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The ERC-20 introduces a token standard for Fungible Tokens, in other words, they have a property that makes each Token be exactly the same (in type and value) of another Token.

For example, an ERC-20 Token acts just like the ETH, meaning that 1 Token is and will always be equal to all the other Tokens.[1]

Technical Details

The most used implementation of the ERC20 standard is the one from OpenZeppelin. Most ERC20 tokens have 18 decimals, just as ether, that means each token can be divided up to 10-18.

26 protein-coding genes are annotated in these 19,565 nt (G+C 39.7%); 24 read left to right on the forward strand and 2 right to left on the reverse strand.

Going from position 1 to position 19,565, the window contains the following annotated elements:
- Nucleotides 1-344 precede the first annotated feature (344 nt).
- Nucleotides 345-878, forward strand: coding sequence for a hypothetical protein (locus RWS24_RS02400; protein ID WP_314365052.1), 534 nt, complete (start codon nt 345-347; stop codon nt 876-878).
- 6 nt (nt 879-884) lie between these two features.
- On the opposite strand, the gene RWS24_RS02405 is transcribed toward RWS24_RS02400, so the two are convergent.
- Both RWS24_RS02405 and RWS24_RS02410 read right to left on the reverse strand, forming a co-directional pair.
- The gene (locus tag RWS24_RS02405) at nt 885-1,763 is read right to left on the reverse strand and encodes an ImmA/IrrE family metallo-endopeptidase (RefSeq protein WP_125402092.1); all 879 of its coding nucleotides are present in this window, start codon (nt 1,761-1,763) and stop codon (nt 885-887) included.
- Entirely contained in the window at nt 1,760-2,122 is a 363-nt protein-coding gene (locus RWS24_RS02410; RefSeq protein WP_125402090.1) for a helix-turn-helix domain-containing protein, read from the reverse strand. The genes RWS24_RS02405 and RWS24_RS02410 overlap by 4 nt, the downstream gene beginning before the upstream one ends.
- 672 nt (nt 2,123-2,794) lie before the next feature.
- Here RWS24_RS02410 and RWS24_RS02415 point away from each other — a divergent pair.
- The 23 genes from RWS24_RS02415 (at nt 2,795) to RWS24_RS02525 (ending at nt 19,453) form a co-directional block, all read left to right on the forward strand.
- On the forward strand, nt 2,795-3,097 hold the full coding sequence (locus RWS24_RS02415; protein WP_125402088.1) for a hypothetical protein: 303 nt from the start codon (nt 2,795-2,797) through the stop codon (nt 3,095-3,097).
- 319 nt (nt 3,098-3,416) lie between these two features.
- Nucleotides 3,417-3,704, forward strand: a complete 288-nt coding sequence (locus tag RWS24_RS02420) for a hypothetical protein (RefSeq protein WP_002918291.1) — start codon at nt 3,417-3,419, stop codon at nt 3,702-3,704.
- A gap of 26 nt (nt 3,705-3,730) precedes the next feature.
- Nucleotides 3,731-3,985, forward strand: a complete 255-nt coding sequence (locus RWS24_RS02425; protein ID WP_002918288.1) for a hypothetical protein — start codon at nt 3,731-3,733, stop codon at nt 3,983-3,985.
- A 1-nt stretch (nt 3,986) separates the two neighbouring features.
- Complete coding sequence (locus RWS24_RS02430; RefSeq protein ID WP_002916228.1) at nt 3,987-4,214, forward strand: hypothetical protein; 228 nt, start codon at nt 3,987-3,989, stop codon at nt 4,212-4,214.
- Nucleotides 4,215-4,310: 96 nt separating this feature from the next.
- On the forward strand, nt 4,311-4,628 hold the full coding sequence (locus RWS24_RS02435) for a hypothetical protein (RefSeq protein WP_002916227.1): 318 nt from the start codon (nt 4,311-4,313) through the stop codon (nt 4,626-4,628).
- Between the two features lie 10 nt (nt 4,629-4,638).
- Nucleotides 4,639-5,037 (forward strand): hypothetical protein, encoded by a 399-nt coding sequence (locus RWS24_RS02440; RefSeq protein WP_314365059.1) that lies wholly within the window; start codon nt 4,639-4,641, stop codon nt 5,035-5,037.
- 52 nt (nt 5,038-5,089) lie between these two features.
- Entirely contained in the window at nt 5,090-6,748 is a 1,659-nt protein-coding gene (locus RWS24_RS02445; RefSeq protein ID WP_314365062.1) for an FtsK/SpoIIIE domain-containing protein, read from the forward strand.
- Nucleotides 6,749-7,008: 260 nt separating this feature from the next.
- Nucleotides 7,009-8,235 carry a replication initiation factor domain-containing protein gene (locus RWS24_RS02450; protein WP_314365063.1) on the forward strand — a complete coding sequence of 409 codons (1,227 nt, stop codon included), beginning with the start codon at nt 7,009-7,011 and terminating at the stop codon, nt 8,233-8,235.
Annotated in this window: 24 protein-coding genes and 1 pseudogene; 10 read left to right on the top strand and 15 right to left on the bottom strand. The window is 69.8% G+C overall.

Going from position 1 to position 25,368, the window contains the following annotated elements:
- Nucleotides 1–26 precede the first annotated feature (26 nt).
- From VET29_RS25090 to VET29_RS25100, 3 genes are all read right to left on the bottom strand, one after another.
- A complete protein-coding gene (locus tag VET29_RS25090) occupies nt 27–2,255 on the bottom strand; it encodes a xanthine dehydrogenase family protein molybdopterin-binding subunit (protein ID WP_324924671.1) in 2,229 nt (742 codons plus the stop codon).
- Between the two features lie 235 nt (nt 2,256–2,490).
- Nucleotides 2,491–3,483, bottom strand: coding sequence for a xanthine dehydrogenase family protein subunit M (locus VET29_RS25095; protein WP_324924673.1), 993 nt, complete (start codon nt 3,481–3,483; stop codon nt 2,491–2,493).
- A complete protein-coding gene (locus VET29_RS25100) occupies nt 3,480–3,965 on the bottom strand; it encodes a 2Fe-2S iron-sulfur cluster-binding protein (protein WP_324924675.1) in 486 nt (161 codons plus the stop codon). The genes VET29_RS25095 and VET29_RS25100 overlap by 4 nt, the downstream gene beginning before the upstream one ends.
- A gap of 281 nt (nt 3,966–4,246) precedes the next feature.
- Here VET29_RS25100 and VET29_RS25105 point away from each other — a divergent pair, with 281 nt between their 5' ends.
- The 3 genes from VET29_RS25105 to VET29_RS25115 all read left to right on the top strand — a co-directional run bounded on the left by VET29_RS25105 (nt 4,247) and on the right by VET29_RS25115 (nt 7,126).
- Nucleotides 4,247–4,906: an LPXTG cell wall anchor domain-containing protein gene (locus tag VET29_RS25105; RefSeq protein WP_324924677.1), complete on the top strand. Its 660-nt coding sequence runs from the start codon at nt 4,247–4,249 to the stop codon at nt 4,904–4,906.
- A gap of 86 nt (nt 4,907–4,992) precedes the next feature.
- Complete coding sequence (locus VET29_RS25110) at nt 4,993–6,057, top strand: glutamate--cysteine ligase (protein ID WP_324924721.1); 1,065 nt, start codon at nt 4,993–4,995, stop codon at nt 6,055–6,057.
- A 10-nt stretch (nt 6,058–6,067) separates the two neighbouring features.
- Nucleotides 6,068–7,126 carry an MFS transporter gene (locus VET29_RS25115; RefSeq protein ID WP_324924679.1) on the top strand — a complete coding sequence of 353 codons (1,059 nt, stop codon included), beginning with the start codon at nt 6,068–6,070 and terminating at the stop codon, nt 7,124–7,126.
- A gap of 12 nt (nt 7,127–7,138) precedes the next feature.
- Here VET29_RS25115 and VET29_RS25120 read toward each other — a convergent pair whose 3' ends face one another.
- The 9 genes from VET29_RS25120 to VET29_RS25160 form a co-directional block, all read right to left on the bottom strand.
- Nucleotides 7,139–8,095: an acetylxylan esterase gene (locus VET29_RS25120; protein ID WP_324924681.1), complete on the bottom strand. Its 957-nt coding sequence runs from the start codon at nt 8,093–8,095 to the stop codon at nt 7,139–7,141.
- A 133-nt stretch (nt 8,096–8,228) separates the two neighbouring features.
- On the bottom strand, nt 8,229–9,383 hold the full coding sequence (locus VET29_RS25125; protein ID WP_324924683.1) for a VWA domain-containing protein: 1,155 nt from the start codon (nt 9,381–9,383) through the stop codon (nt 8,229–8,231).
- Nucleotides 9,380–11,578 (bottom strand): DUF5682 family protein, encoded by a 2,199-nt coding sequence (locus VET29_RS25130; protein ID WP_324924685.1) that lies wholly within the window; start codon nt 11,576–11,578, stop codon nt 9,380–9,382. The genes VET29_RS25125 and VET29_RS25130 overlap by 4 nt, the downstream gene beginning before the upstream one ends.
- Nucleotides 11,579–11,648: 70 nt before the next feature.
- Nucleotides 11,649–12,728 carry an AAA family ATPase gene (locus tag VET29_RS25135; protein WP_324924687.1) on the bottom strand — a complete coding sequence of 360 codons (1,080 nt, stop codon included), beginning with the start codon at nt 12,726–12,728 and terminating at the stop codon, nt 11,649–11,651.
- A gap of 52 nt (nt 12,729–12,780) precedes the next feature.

Use cases

ERC20 tokens are used, on EVM-compatible blockchains, to represent property of some asset (which can come from the real world or from the blockchian). They're used for example to port other cryptocurrencies on external blockchains (ex WBTC). They're used for governance on many protocols or even for liquidity mining. They're also used to represent other assets (see Stablecoin) like currencies, stocks, commodities etc...


  • transfer tokens from one account to another
  • get the current token balance of an account
  • get the total supply of the token available on the network
  • approve whether an amount of token from an account can be spent by a third-party account

(Examples of ERC20 Tokens: $USDC, $LDO, $USDT, etc)